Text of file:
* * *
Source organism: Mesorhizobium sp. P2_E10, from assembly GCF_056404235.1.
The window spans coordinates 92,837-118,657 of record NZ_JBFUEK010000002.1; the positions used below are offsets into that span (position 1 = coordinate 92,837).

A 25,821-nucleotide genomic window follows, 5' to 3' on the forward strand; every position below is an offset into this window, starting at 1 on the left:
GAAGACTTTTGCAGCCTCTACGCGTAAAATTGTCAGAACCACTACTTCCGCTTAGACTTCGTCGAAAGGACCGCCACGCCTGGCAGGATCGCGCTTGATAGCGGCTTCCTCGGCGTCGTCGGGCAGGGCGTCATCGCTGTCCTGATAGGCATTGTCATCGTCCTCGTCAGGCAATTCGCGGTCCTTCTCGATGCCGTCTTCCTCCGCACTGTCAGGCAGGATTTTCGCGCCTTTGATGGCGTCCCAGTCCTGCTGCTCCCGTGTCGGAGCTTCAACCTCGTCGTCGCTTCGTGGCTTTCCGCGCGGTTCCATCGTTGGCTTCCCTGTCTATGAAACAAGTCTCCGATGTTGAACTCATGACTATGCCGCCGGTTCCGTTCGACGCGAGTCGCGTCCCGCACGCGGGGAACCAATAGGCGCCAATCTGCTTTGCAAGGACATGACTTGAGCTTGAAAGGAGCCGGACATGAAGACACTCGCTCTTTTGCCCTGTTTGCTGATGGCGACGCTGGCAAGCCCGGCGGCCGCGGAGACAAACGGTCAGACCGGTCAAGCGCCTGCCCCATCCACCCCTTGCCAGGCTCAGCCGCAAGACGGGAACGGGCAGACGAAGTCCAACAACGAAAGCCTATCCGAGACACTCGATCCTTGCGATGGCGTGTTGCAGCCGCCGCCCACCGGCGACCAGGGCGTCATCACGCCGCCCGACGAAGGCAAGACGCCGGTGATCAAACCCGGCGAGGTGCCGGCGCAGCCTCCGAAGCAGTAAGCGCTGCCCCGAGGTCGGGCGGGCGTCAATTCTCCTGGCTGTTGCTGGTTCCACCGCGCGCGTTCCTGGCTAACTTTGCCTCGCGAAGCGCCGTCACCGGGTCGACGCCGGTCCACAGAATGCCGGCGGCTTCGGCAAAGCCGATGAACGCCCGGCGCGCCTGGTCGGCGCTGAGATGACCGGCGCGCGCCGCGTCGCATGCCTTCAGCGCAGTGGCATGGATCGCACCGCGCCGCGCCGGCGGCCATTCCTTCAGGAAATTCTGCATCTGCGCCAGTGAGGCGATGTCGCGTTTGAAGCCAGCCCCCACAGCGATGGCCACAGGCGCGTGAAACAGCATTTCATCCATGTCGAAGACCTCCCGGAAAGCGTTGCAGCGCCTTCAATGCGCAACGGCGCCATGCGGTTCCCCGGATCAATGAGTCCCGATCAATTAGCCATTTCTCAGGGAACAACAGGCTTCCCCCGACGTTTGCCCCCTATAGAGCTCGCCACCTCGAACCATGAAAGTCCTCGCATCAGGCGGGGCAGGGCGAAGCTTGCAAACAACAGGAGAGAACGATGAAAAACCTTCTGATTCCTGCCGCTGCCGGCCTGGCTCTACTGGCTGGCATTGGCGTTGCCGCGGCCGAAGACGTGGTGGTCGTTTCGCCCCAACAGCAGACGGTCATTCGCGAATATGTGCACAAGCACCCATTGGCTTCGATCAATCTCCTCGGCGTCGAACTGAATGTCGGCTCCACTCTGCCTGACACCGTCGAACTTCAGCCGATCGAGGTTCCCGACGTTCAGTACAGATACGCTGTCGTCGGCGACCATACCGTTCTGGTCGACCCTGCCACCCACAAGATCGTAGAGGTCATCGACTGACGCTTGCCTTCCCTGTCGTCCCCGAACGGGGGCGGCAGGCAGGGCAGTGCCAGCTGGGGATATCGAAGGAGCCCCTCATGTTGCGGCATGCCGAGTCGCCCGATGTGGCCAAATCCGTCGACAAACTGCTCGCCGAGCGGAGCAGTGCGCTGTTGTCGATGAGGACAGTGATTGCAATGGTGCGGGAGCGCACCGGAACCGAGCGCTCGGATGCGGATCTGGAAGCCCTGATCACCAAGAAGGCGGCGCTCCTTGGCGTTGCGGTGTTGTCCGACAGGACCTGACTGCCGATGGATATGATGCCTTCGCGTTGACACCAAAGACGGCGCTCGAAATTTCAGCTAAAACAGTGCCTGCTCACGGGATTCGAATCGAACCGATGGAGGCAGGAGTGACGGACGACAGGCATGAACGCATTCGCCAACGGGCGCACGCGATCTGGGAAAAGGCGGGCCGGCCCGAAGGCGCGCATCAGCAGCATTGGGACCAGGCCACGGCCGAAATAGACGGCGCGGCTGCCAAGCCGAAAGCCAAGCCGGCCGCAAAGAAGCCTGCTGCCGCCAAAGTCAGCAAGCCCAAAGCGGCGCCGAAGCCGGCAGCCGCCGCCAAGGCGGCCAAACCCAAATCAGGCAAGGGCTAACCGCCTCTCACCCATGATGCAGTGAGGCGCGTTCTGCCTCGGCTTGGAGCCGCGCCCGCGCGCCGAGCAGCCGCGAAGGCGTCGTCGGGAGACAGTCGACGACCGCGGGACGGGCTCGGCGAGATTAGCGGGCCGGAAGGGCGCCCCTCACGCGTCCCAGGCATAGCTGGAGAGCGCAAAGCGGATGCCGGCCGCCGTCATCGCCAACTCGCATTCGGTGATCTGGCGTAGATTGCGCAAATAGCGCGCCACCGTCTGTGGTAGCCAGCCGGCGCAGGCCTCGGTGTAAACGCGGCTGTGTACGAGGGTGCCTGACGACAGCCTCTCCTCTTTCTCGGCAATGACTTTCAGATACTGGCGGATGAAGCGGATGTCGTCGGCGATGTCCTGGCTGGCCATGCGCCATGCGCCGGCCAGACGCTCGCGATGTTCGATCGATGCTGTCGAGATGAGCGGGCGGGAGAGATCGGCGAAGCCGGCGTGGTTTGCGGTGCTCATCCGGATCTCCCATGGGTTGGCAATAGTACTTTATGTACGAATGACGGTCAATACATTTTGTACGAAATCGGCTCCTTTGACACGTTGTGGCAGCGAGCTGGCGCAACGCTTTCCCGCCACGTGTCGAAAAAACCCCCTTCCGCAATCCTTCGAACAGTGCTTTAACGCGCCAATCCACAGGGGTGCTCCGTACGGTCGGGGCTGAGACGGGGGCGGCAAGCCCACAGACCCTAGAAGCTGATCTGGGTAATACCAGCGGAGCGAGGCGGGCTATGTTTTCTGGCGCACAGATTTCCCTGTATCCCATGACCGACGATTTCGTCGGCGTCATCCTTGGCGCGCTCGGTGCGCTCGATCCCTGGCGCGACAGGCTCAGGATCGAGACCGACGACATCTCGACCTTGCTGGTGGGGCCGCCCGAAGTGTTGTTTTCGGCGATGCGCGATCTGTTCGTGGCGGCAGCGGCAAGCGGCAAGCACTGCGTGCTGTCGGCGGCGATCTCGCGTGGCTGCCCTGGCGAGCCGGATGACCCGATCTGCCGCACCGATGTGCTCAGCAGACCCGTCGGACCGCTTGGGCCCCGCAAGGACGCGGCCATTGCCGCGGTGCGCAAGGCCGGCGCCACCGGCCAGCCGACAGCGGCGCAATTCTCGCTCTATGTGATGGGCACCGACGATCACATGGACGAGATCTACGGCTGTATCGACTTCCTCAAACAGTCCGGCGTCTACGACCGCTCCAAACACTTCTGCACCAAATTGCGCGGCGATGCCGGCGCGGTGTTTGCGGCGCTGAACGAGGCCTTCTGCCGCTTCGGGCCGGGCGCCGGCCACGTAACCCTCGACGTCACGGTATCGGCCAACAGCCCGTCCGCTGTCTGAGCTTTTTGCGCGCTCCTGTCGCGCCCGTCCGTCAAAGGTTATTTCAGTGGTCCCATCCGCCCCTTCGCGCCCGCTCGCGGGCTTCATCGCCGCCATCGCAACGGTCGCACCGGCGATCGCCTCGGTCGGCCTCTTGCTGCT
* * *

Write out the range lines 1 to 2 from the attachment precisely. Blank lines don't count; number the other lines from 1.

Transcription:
Source organism: Mesorhizobium sp. P2_E10, from assembly GCF_056404235.1.
The window spans coordinates 92,837-118,657 of record NZ_JBFUEK010000002.1; the positions used below are offsets into that span (position 1 = coordinate 92,837).